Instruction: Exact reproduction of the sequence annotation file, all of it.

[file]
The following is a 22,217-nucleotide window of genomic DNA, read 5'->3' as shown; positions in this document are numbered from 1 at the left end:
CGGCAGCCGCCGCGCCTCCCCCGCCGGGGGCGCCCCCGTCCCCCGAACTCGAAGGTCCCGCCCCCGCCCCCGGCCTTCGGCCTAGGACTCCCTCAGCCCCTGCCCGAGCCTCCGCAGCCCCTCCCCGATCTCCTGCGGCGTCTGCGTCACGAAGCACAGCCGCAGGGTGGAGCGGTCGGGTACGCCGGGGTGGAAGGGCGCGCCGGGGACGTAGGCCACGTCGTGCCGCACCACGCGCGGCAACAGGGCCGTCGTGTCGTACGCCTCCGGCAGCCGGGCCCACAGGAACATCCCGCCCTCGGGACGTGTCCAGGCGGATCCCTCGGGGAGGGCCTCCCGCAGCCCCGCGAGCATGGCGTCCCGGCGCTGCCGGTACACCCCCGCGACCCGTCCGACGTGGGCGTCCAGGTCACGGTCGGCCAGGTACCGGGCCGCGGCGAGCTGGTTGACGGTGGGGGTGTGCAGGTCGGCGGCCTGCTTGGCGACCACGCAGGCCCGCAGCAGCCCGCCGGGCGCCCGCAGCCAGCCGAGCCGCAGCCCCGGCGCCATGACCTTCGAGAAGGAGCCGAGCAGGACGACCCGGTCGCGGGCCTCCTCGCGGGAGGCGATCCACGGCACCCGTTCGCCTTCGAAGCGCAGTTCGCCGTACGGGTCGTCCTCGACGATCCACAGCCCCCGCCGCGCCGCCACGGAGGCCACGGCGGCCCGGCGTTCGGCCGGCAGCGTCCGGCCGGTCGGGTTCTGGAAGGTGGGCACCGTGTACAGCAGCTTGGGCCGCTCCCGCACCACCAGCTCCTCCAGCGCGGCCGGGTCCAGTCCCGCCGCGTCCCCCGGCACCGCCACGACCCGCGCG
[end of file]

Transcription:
The following is a 22,217-nucleotide window of genomic DNA, read 5'->3' as shown; positions in this document are numbered from 1 at the left end:
CGGCAGCCGCCGCGCCTCCCCCGCCGGGGGCGCCCCCGTCCCCCGAACTCGAAGGTCCCGCCCCCGCCCCCGGCCTTCGGCCTAGGACTCCCTCAGCCCCTGCCCGAGCCTCCGCAGCCCCTCCCCGATCTCCTGCGGCGTCTGCGTCACGAAGCACAGCCGCAGGGTGGAGCGGTCGGGTACGCCGGGGTGGAAGGGCGCGCCGGGGACGTAGGCCACGTCGTGCCGCACCACGCGCGGCAACAGGGCCGTCGTGTCGTACGCCTCCGGCAGCCGGGCCCACAGGAACATCCCGCCCTCGGGACGTGTCCAGGCGGATCCCTCGGGGAGGGCCTCCCGCAGCCCCGCGAGCATGGCGTCCCGGCGCTGCCGGTACACCCCCGCGACCCGTCCGACGTGGGCGTCCAGGTCACGGTCGGCCAGGTACCGGGCCGCGGCGAGCTGGTTGACGGTGGGGGTGTGCAGGTCGGCGGCCTGCTTGGCGACCACGCAGGCCCGCAGCAGCCCGCCGGGCGCCCGCAGCCAGCCGAGCCGCAGCCCCGGCGCCATGACCTTCGAGAAGGAGCCGAGCAGGACGACCCGGTCGCGGGCCTCCTCGCGGGAGGCGATCCACGGCACCCGTTCGCCTTCGAAGCGCAGTTCGCCGTACGGGTCGTCCTCGACGATCCACAGCCCCCGCCGCGCCGCCACGGAGGCCACGGCGGCCCGGCGTTCGGCCGGCAGCGTCCGGCCGGTCGGGTTCTGGAAGGTGGGCACCGTGTACAGCAGCTTGGGCCGCTCCCGCACCACCAGCTCCTCCAGCGCGGCCGGGTCCAGTCCCGCCGCGTCCCCCGGCACCGCCACGACCCGCGCG